ARRI LogC | Kodak 5219/7219
August 19th, 2019
While film and digital image acquisition devices do not capture image information equally, carefully acquired digital footage can be processed to display similar characteristics of motion picture film, with a couple of limitations.
In the following article I will be presenting some color science I have developed for transforming digitally acquired imagery from various ARRI Cameras to display, as close as possible, the characteristics of Kodak Vision 3, 5219/7219.
Below is a film showing side-by-side the ARRI Alexa Mini next to Kodak Vision 3, 7219 - shot in controlled lighting conditions.
Super 16mm was chosen as I own the equipment, but it should serve the purpose of the demo well, through the more visually pronounced filmic flaws. The film stock's response is the same as 5219, and thus scaling of the spacial attributes is the only difference between the color models for 5219 and 7219. Click for a side-by-side framegrab gallery.
Here's the same film with the same color science, but Super 35mm sized qualities; grain, halation and resolution. ARRI Alexa Mini only.
Here's a framegrab gallery for this section.
Now, while these examples may to some degree demonstrate that the differences between film and digital acquisition are negligible with the correct data manipulation, I will note that this is only partially true, especially for shooting circumstances that are not as controlled as this demo. The limits are defined by the technical differences in the ways the two systems capture image information.
Besides speed, grain, rolling shutter, gate weave, moiré and resolution, these are the strongest differences (and biggest issues for data manipulation) in the way film and digital capture devices record and image, or see a scene:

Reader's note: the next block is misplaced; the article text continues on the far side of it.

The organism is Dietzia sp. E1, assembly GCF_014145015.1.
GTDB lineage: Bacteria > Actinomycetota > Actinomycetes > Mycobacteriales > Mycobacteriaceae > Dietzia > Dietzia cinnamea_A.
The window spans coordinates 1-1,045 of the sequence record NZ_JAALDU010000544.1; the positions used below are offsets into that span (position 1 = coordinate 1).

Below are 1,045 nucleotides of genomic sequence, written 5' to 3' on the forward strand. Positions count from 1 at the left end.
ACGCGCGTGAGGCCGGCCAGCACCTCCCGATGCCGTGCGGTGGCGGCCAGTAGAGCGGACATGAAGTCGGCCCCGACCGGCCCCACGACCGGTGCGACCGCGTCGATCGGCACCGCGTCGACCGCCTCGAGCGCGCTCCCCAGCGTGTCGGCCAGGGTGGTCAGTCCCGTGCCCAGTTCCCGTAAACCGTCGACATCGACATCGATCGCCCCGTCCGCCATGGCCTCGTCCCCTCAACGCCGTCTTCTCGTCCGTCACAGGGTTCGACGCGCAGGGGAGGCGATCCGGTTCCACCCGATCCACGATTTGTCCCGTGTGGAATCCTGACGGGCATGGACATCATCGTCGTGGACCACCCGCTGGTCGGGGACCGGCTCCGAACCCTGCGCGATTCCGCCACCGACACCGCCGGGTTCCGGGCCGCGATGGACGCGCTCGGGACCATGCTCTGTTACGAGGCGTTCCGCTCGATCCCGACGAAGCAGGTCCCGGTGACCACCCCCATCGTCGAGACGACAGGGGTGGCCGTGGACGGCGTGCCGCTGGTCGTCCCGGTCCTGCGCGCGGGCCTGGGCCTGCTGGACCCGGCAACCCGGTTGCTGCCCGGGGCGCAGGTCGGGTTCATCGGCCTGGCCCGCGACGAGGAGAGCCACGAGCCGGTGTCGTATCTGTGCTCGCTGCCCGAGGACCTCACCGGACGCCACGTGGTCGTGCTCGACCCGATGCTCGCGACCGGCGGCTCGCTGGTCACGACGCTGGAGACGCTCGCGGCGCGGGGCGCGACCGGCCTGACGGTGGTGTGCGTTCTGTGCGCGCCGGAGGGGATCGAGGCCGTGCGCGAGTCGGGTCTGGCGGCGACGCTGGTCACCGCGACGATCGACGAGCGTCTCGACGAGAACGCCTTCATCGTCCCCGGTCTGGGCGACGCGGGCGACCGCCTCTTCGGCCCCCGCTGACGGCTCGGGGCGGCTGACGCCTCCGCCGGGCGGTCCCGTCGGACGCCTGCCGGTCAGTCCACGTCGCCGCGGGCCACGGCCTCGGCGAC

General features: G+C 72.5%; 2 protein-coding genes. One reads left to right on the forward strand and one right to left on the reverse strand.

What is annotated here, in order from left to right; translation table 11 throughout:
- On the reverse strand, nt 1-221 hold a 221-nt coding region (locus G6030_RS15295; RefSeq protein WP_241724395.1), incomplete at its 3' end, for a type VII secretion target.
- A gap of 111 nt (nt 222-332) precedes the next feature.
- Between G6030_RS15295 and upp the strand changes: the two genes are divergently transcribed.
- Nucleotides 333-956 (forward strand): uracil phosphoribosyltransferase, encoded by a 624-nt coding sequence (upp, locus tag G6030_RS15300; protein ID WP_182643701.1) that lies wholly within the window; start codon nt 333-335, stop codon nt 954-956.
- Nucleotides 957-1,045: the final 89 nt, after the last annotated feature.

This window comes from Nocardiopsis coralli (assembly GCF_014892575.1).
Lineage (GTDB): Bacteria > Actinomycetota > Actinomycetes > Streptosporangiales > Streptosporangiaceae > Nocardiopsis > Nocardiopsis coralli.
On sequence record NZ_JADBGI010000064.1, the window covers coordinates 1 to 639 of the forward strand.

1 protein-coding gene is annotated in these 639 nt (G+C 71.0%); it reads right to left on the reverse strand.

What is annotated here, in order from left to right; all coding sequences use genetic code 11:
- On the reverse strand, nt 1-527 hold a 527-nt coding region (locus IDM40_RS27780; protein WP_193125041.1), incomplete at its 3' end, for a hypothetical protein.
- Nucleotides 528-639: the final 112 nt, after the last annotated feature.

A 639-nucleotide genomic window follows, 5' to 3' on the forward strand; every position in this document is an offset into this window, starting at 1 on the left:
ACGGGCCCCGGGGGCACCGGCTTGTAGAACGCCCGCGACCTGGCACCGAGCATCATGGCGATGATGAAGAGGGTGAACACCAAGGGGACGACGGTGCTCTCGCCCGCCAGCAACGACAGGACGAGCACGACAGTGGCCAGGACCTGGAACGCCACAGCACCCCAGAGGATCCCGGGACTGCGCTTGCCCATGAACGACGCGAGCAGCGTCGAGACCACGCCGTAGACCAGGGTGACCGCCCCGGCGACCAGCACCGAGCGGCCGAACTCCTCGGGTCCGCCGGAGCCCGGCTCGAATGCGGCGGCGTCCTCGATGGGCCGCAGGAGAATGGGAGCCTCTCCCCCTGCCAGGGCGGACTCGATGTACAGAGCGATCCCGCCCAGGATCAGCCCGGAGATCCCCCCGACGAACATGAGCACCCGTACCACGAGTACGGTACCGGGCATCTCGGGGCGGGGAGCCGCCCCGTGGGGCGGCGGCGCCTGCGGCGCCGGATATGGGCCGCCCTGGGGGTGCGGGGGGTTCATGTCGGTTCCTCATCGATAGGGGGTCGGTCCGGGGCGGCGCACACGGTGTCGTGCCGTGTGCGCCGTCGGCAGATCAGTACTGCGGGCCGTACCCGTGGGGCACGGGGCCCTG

- Including inertia point(or speed point as kodak calls it), and highlight color reproduction.
(Test: Can you program clipping to take the color of the nearest non-clipping pixel (pre-gamut remapping) + X math to make it brighter)
Translation of Color
- Including captured spectrum/spectral distribution curve, captured gamut, natural color mapping and effects of white balance.
- Including edge contrast (and flaring)
Needless to say, making a 1:1 transformation is not possible if image information is captured so differently that no data set can control it.
This is the biggest issue for color science and can only be addressed with creative color grading, cinematography or by changing or updating current camera technology.
- remember white balance on a colored item. E.g. warm and cool light, or magenta and green light on a red ball.
- Remember testing grain in all zones and of all (or many) colors in different zones. The grain may be one of the hardest things.
Other challenges that can make data transformation difficult (test all these before making a statement):
Flaring (NEEDS TESTING)
- Washing out colors
- Colored flares e.g. anamorphic flares
- (different way of seeing flares coming in from the side?)
Translucent or transparent objects (NEEDS TESTING)
- Objects in front of the lens, out of focus
- Glass e.g. windows
- See through materials
- Water e.g. the ocean, water splashes, rain
- Smoke, atmospheric haze, blizzard
Whatever the final findings are. Try to keep it open and informal.
Technical specs & notes
Clips in 7219 film aren't graded, except for RGB balance etc.
Use of 85